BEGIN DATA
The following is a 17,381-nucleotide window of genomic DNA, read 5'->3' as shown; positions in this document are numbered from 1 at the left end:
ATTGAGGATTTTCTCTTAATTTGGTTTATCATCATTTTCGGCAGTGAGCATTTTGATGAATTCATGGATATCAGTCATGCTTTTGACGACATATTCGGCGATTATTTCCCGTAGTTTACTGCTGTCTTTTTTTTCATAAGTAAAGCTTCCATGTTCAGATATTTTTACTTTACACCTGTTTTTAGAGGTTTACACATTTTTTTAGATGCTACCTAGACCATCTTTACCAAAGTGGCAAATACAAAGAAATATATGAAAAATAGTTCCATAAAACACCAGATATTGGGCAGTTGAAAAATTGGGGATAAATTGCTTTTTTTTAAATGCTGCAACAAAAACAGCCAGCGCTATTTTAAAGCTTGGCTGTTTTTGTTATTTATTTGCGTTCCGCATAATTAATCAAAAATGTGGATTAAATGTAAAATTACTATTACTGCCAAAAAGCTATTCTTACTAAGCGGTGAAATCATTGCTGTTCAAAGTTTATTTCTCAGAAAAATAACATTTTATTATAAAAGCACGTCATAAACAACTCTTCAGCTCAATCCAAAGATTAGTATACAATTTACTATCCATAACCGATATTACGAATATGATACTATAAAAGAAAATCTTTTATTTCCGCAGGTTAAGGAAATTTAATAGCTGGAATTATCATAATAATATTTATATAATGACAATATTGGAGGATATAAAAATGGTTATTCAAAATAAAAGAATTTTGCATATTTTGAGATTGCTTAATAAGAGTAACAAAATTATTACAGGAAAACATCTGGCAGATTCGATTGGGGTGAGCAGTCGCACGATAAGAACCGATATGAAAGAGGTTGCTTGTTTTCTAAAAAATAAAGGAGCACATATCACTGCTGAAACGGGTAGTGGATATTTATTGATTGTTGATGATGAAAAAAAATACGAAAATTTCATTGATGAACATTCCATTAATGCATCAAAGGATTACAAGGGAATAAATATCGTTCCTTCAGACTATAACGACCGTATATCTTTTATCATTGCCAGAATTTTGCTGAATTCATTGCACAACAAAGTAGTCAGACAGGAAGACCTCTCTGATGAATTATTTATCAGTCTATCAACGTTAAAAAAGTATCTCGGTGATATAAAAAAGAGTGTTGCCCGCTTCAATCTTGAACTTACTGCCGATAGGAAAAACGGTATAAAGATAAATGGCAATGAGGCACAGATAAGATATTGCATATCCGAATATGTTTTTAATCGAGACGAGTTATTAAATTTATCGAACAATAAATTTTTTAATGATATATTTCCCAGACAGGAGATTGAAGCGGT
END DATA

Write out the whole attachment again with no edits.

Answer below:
The following is a 17,381-nucleotide window of genomic DNA, read 5'->3' as shown; positions in this document are numbered from 1 at the left end:
ATTGAGGATTTTCTCTTAATTTGGTTTATCATCATTTTCGGCAGTGAGCATTTTGATGAATTCATGGATATCAGTCATGCTTTTGACGACATATTCGGCGATTATTTCCCGTAGTTTACTGCTGTCTTTTTTTTCATAAGTAAAGCTTCCATGTTCAGATATTTTTACTTTACACCTGTTTTTAGAGGTTTACACATTTTTTTAGATGCTACCTAGACCATCTTTACCAAAGTGGCAAATACAAAGAAATATATGAAAAATAGTTCCATAAAACACCAGATATTGGGCAGTTGAAAAATTGGGGATAAATTGCTTTTTTTTAAATGCTGCAACAAAAACAGCCAGCGCTATTTTAAAGCTTGGCTGTTTTTGTTATTTATTTGCGTTCCGCATAATTAATCAAAAATGTGGATTAAATGTAAAATTACTATTACTGCCAAAAAGCTATTCTTACTAAGCGGTGAAATCATTGCTGTTCAAAGTTTATTTCTCAGAAAAATAACATTTTATTATAAAAGCACGTCATAAACAACTCTTCAGCTCAATCCAAAGATTAGTATACAATTTACTATCCATAACCGATATTACGAATATGATACTATAAAAGAAAATCTTTTATTTCCGCAGGTTAAGGAAATTTAATAGCTGGAATTATCATAATAATATTTATATAATGACAATATTGGAGGATATAAAAATGGTTATTCAAAATAAAAGAATTTTGCATATTTTGAGATTGCTTAATAAGAGTAACAAAATTATTACAGGAAAACATCTGGCAGATTCGATTGGGGTGAGCAGTCGCACGATAAGAACCGATATGAAAGAGGTTGCTTGTTTTCTAAAAAATAAAGGAGCACATATCACTGCTGAAACGGGTAGTGGATATTTATTGATTGTTGATGATGAAAAAAAATACGAAAATTTCATTGATGAACATTCCATTAATGCATCAAAGGATTACAAGGGAATAAATATCGTTCCTTCAGACTATAACGACCGTATATCTTTTATCATTGCCAGAATTTTGCTGAATTCATTGCACAACAAAGTAGTCAGACAGGAAGACCTCTCTGATGAATTATTTATCAGTCTATCAACGTTAAAAAAGTATCTCGGTGATATAAAAAAGAGTGTTGCCCGCTTCAATCTTGAACTTACTGCCGATAGGAAAAACGGTATAAAGATAAATGGCAATGAGGCACAGATAAGATATTGCATATCCGAATATGTTTTTAATCGAGACGAGTTATTAAATTTATCGAACAATAAATTTTTTAATGATATATTTCCCAGACAGGAGATTGAAGCGGT